Together with Ashaley Ross, Olkola Alwal Project Manager, I travelled to Darwin recently to attend the 2019 Australian Ornithological Conference.
The conference attracted national and international researchers, Indigenous rangers, land managers, recovery teams, government and non-government representatives.
There were fascinating presentations about the latest efforts in bird conservation and research from across the country and it was a really valuable networking opportunity for us. We were able to learn a lot from the amazing efforts of other recovery teams and conservation research programs.
Ashaley Ross presented on behalf of Olkola Aboriginal Corporation about Olkola’s landscape-scale conservation project to save Alwal, the Golden-shouldered Parrot, in partnership with Bush Heritage Australia.
Ashaley detailed the threats to the parrot that Olkola are managing now that they have Country returned to them as the Traditional Owners of most of the northern population of Alwal.
Some of these threats were shown in a video that Olkola and Bush Heritage produced from monitoring camera photos of a nest recorded in 2017.
Ash finished his talk with video footage of this nest as it clearly demonstrates the threats facing these beautiful birds.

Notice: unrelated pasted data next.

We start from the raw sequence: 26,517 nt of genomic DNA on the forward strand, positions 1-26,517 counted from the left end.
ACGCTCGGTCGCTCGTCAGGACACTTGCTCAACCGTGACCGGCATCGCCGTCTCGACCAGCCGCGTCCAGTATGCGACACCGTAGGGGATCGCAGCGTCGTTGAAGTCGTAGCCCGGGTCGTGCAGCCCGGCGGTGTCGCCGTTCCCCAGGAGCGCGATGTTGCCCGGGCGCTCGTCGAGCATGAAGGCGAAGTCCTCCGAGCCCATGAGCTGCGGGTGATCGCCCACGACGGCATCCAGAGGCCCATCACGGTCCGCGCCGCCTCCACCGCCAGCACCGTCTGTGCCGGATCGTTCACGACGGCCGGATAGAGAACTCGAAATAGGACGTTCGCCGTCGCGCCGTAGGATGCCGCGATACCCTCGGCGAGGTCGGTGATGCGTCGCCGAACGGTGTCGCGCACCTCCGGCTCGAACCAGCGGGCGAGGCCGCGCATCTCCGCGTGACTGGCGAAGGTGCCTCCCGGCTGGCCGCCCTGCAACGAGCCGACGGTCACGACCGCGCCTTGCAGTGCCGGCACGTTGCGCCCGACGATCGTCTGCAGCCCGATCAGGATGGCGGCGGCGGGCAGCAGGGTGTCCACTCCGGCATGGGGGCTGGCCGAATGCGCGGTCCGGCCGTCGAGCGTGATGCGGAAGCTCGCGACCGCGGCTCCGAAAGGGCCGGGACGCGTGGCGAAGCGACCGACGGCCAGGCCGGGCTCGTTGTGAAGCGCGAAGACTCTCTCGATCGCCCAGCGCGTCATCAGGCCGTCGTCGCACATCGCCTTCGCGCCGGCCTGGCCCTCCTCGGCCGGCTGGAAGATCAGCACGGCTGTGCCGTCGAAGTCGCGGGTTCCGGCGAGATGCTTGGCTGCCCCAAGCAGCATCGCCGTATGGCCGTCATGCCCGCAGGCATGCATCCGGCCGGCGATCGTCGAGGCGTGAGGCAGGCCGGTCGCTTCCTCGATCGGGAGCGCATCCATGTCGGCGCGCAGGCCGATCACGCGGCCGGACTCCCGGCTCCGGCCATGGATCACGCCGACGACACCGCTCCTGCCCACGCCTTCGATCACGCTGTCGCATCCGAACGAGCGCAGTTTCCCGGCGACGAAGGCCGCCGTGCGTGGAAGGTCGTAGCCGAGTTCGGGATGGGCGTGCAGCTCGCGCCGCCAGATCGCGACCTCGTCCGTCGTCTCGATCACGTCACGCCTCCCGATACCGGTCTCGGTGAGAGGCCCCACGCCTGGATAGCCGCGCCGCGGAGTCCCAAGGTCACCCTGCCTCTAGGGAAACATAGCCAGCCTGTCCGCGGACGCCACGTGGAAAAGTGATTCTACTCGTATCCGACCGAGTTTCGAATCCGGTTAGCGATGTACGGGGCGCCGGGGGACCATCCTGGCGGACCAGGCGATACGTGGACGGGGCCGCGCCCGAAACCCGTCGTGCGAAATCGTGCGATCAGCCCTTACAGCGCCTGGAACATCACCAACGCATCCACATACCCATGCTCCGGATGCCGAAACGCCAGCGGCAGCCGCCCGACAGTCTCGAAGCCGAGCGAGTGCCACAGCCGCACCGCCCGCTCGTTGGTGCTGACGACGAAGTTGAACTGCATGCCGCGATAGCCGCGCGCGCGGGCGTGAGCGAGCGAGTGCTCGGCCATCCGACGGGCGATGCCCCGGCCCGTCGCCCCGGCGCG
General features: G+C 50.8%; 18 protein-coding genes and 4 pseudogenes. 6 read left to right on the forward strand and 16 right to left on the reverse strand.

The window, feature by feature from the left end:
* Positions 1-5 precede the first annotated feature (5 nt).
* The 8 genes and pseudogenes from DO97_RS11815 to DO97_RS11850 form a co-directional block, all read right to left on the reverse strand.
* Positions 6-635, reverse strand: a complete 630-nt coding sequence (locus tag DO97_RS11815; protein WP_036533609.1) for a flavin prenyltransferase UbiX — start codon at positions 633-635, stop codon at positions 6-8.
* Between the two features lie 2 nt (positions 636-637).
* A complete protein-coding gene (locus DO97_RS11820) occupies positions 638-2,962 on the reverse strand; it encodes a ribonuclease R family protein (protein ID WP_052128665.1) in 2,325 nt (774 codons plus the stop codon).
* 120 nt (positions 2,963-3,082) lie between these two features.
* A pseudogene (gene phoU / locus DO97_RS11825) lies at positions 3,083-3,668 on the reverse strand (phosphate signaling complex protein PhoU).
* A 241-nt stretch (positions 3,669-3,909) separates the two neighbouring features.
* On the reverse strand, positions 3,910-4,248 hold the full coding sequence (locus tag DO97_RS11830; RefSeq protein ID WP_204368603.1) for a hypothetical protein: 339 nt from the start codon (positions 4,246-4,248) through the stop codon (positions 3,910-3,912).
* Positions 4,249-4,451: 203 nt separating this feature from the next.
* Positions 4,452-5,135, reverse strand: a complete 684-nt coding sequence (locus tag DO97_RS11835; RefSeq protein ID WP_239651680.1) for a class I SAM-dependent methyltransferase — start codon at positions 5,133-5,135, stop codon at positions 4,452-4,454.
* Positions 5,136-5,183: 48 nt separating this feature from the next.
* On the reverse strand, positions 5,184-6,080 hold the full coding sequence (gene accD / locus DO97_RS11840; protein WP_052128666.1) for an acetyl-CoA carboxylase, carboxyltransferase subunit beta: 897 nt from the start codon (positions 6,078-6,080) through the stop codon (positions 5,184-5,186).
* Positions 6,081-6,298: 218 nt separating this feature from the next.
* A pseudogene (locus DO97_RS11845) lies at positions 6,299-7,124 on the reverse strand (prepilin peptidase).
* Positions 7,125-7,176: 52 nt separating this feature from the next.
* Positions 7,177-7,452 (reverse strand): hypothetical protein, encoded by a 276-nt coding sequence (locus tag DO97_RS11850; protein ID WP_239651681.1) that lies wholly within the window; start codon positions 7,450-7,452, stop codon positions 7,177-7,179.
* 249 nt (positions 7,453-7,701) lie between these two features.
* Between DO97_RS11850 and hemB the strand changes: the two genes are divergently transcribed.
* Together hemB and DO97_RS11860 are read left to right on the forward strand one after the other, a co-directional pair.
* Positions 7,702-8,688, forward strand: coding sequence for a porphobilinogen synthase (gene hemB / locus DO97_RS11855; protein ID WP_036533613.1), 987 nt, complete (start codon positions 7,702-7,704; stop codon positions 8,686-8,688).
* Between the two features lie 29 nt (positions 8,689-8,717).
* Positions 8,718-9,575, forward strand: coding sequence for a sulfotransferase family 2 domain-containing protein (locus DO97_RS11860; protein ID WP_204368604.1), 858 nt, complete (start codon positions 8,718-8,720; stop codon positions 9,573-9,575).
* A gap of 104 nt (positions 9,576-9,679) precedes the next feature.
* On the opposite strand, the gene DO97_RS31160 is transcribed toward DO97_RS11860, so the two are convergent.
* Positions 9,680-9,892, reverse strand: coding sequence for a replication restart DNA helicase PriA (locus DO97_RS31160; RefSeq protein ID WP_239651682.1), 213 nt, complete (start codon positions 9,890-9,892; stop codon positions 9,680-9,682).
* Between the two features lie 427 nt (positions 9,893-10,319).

These include unmanaged cattle, predatory birds advantaged by woody thickening due to fire and overgrazing, feral cats (evident at this nest but not seen in the footage) and natural predators such as goannas.
Ash explained to conference delegates:
“This video is from a nest we monitored in 2017. I chose this nest to show you because even though Alwal has to deal with many threats – cattle, pigs, cats, predatory birds and even goannas – the parents always come back. They never give up on their chicks. And we will never give up on Alwal.
Now Olkola have Country back, we are actively managing these threats to this endangered species. Working with Bush Heritage, we won’t give up on Alwal just like Alwal never gives up on their nest. We know that in spite of everything they were up against the parents always returned so two chicks were still able to successfully fledge from this nest – so that is a success story.”
Ashaley travelled to Darwin for the conference through the kind support of AOC.